The purple haze of the Dockers? Here, in this magical kingdom of spells and free-flowing football? As Hagrid would attest, the Geelong hoops are distinctly Hogwarts. After all, who didn’t love Cameron Ling’s performance as pureblood wizard Ron Weasley?

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One of my favourite patches on the planet fits on an Adelaide oval or two. Our tour begins at St Albans Cathedral, which is 551 feet along its immense and picturesque nave.

Alban earned his sainthood by sheltering and then substituting himself for a local priest. It was a Roman version of the Fine Cotton affair. Unlike the horse, which lived to the impressive age of thirty-two, Alban was beheaded.

Expertly detached, his noggin started a-rolling, and moving appreciably from leg to off, bounced to the bottom of the hill. At this spot, legend suggests, a well instantly began gushing, and is named Holywell.

Surrounding both the former monastery and Roman city is one hundred acres of gorgeous expanse, Verulamium Park. When the first shafts of pale spring sunshine coax the temperature into double digits, cider-guzzling locals strip down to their waists, and hoof soccer balls about with splendid inaccuracy.

The concluding locale in our painterly excursion is the Ye Olde Fighting Cocks. Built in 793AD, it’s England’s oldest pub. It’s superb.

As an Australian Rules footballer I was a rover. Sorry, kids, that’s a primeval term for midfielder. So low is the pub ceiling that about a thousand years ago, if I was picked for the Verulamium Caesars, in the derby against the Londinium Scurvy Knaves, I obviously would’ve rucked.

I used to love walking in there, proudly but pointlessly ducking my head, and pretending I was Shaun Rehn, minus the knee braces. And this, before I’ve even had a beer, is every pub’s function: to help us feel unrealistically good.

With exposed beams, snug nooks and an enticing lunch menu, it’s like we never left. The boys sit by the dancing fire. There’s the Belgian strawberry beer, Fruili, to which Kerry utters, “Yum.”

Trickling by the pub and the ornamental lake is the diminutive River Ver. An energetic hour in the tavern means even from a stationary start, and into a breeze, most males would carry it comfortably.

But cathedral, park and pub make an exquisite spot and now, exploring with our boys, it still is.

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Inside the abbey we lit votive candles at the tomb of St Alban. Max immediately told Alex what he’d asked for. And vice versa. As kids do. Their innocence contrasted with the entrance’s Thatcherite ultimatum,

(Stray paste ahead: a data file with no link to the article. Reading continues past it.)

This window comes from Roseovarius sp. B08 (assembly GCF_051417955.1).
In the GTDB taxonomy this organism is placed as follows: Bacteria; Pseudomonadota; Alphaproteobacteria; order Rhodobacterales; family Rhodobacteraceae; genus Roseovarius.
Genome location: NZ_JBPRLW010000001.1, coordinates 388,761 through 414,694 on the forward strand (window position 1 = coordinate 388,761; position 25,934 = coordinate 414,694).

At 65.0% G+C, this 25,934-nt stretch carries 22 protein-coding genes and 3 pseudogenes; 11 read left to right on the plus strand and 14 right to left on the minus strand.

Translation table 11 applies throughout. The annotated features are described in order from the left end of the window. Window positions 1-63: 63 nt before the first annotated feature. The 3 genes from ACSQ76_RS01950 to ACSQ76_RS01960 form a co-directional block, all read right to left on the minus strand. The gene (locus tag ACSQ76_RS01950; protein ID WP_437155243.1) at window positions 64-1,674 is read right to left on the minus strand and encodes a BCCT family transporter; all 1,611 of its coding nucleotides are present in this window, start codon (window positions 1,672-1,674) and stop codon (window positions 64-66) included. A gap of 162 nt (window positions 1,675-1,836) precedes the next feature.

Your four-pound donation (each) ensures the upkeep of the cathedral.

Since the ninth century a cobblestoned square has hosted twice-weekly markets, offering fish, meat, olives and much else. Beyond the kaleidoscopic colour and movement, and sausage and beef wafts from Charlie O’Brien’s butchery, its soundtrack is bustling fun.

“Pound a bowl,” bellow the greengrocers. We’d often buy a bowl, and later home in the kitchen, wonder at its catholic contents: parsnip, carrot, ear of corn (no eye of newt or toe of frog).

The spruikers are still there, with voices rumbling about the fourteenth century clock tower, sounding like jauntier versions of Ray Winstone,

Get me the money for those potatoes by Wednesday, or you’ve got yourself a little problem. Me.

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Who could resist visiting the house they lived in a decade before? Taking a left off Holywell Hill, the Peugeot halts, and I turn down XFM. Why, it’s tiny! Wasn’t it bigger? How has our world again shrunk?

I stole down the path, and looked over the gate like a burglar in a telemovie. The scruffy hedges have been replaced with charmless, pine fences. Also gone is the shed, in front of which, during warm mornings, our precious, now departed terrier Roxy would sun her honeyed fur.

Why are we always disappointed when cherished spaces change, even for the better? We walk under the barren tree. I put Alex and Max in the car, and drive away.

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After twenty days in Europe, we make our glutinous, anticlockwise way around the M25, towards Heathrow. Farewelling the icy winds and trains and ancient cityscapes, our A-380 soars to Dubai.

Then, we skim down to the equator, and Singapore, in its muggy summer.

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Singapore Darts Masters: “There’s only one word for that – magic darts!”

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I’m horrified.

The Professional Darts Corporation’s Order of Merit lists a solitary player called Keith. Only one Keith? Like The Rolling Stones?

An AFL equivalent is one culled of every Jaryd, Jarrad, Jared, Jarryd, Jarrod, and Jarred.